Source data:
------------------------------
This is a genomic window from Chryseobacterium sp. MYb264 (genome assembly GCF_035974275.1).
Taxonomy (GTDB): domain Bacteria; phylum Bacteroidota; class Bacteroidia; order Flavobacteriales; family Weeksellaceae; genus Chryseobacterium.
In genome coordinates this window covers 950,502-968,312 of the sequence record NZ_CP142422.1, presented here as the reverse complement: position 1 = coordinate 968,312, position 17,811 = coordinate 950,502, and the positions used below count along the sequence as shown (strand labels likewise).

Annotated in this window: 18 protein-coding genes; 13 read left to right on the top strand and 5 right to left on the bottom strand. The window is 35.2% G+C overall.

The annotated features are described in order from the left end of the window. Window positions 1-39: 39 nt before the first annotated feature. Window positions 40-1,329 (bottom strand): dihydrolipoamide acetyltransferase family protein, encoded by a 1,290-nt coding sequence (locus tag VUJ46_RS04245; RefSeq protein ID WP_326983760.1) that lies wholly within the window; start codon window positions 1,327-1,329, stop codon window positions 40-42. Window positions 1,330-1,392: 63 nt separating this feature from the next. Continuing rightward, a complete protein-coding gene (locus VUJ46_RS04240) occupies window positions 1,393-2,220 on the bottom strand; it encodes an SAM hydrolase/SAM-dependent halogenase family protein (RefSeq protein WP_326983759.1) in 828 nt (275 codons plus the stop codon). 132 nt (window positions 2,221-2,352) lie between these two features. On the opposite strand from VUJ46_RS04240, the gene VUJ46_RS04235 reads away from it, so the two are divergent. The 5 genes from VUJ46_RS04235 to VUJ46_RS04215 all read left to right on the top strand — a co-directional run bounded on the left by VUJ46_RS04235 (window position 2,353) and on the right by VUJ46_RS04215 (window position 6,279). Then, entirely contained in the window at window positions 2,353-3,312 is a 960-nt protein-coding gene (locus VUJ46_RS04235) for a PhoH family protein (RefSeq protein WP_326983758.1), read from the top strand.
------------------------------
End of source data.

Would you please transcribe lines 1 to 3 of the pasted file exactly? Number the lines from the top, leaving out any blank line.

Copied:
This is a genomic window from Chryseobacterium sp. MYb264 (genome assembly GCF_035974275.1).
Taxonomy (GTDB): domain Bacteria; phylum Bacteroidota; class Bacteroidia; order Flavobacteriales; family Weeksellaceae; genus Chryseobacterium.
In genome coordinates this window covers 950,502-968,312 of the sequence record NZ_CP142422.1, presented here as the reverse complement: position 1 = coordinate 968,312, position 17,811 = coordinate 950,502, and the positions used below count along the sequence as shown (strand labels likewise).